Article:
Shraddha Chakradhar

Category: Medicine

Alzheimer’s Disease and Sleep

NPR’s Morning Edition is doing a “Fade to Darkness” series about Alzheimer’s Disease all week. To go along with it, I figured I’d write about this study I read a few weeks about Alzheimer’s and sleep.

Researchers at Washington University in St. Louis’ School of Medicine and Sleep Medicine Center have found an interesting trend in what they call a “marker” for Alzheimer’s Disease.

According to the study, the level of amyloid beta, the protein chain primarily responsible for the development of Alzheimer’s, fluctuates throughout the day. What’s particularly interesting about this new finding is that the fluctuation echoes the sleep-wake cycle.

Alzheimer’s Disease (AD) occurs when tangles of amyloid beta protein form plaques in the brain. These plaques form in existing tissue, and, depending on how advanced the disease is, disrupt functions of the brain and nervous tissue. This causes memory loss and other phenomena that we recognize as being symptomatic of AD.

Amyloid beta plaque in nervous tissue

While the trend had been previously observed in mouse models, this was the first study to observe it in human beings. Three different groups of people–people who had been diagnosed with amyloid plaques, people in the risk age group (over 60 years) with no plaques, and a younger, healthy group (mean age 35) that was not at immediate risk of developing plaques–were given lumbar punctures to extract cerebrospinal fluid and check for amyloid beta levels. The fluid was extracted every hour for 36 hours, and during this time period, the researchers also video recorded the subjects to look for possible connections between behavior and what the fluid levels reflected.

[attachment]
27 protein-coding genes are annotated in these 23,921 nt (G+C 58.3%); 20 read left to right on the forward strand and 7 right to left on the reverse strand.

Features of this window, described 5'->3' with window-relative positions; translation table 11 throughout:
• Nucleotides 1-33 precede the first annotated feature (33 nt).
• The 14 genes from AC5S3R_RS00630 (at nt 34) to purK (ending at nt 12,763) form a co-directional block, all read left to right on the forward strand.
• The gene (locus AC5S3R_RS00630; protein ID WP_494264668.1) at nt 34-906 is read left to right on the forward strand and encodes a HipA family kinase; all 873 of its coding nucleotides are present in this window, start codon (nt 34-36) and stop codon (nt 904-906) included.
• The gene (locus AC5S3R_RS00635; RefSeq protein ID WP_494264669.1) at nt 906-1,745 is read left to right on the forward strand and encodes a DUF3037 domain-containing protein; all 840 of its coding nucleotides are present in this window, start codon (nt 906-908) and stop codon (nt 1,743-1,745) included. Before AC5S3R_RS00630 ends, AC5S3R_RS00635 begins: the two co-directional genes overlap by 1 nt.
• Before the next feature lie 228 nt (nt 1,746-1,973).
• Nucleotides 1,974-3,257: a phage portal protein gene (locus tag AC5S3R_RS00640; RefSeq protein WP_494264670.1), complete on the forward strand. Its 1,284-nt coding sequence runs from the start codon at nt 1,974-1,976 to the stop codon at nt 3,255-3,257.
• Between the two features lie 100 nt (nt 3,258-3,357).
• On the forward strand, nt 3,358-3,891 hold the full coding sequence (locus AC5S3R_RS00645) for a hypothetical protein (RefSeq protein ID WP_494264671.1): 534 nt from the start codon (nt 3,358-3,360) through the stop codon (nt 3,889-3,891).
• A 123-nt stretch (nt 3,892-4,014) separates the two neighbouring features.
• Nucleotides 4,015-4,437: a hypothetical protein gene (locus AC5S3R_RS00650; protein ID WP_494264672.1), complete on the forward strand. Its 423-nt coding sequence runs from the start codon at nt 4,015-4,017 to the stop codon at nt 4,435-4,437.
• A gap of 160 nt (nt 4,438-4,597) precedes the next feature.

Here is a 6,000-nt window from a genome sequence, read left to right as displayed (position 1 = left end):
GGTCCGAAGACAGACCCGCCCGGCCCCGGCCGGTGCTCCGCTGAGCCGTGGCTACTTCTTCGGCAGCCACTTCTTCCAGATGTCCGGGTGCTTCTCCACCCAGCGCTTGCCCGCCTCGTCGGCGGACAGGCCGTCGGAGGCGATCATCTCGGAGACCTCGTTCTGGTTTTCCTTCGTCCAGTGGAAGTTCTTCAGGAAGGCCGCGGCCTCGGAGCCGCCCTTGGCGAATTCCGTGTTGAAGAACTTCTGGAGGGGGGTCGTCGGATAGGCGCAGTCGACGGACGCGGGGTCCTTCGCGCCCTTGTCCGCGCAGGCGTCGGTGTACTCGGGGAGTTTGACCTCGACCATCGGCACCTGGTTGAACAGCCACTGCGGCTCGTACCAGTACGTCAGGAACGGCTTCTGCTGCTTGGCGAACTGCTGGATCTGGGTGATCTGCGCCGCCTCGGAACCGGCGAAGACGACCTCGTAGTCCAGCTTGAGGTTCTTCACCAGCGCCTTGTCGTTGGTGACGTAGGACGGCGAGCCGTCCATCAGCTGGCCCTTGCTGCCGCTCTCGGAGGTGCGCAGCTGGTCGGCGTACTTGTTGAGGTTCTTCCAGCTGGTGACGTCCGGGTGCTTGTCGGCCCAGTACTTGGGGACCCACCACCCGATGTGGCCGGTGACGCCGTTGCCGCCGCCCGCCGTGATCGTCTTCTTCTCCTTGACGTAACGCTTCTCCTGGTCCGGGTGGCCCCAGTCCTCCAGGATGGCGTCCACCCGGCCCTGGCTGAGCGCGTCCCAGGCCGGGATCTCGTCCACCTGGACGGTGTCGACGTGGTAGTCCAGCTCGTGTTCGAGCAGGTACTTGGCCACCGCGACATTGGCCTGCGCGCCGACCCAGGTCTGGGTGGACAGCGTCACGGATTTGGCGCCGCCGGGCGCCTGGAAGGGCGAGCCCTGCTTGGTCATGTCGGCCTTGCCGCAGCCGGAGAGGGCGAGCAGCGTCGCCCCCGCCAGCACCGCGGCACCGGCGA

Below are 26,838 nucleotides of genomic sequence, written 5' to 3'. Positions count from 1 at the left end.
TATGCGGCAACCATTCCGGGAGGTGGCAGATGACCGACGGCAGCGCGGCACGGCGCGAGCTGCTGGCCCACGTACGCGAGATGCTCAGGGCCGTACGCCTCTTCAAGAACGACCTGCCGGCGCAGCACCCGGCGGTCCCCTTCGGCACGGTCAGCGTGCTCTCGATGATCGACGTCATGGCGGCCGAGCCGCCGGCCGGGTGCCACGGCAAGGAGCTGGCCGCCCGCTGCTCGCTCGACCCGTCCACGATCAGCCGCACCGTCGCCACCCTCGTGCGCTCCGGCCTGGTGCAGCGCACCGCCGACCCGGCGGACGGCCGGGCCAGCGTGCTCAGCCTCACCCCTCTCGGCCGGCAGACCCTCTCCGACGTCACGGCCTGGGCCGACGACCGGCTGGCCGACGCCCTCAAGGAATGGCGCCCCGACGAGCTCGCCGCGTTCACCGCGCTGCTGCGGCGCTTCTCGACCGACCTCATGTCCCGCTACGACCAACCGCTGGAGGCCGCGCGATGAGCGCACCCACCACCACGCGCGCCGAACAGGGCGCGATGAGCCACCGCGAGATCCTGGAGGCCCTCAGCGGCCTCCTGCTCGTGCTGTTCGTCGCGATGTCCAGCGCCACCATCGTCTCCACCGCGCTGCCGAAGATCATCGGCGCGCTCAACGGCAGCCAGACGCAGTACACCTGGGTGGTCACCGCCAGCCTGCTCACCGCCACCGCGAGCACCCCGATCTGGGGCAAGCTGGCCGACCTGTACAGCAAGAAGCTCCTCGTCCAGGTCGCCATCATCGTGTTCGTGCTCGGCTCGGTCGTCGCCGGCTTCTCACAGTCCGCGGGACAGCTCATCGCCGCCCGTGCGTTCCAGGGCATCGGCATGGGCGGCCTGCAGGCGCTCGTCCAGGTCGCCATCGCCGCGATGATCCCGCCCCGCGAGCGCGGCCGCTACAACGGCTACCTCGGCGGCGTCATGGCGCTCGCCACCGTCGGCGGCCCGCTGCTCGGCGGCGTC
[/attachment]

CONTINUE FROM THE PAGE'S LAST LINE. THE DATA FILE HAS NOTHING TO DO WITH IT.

In regards to the link between sleep and amyloid beta levels, the researchers found that there was a 6 hour lag when compared to the sleep pattern. For instance, if the peak hour of sleep was at 4AM, then the lowest levels of amyloid beta were found to be at 10AM. Similarly, if peak hour of wakefulness was at 4PM, then highest levels of amyloid beta were at 10PM. They also found that this distinct peak-and-crest model was primarily in the healthy and non-plaque risk group. The model in the group with diagnosed plaques was relatively flat.

“As you age, your sleep is disrupted,” said Rachel Potter, research technician and one of the authors of the study, “and so what our study shows is that with people who are older, the more their sleep is disrupted, or the less sleep they get, the less their amyloid beta levels fluctuate.” And this likely means that there is more of a chance that the protein aggregates and forms plaques.

When asked if this meant that being deprived of sleep was an indication that you might be at risk for getting Alzheimer’s, Potter said that it was too soon to jump to conclusions. “For now, it’s just important to know that amyloid beta follows this pattern of fluctuation. Future studies will determine how important this pattern actually is.”

Boston Book Festival

Book lovers from all over the North East descended upon Copley Square yesterday to partake in the Boston Book Festival. Not even the chilly wind and threatening rain clouds could keep the fans from lining up outside the various panel locations to listen to their favorite authors speak. I was one of these people, giddy with the prospect of listening to famous authors speak, and better yet, getting my books signed by them (I have my priorities sorted, I know).

The most interesting panel I attended yesterday was “Frontiers of Science,” with Siddhartha Mukherjee, Lisa Randall, and Stephen Greenblatt, with WBUR’s Christopher Lydon as the moderator. Each of the panelists began the session with a brief introduction of their latest book. Greenblatt began with his book, The Swerve, and spoke about the connections between the humanities and the sciences. Randall spoke about her book, Knocking on Heaven’s Door, and Mukherjee, clearly the most popular of the three, spoke about his book, The Emperor of All Maladies.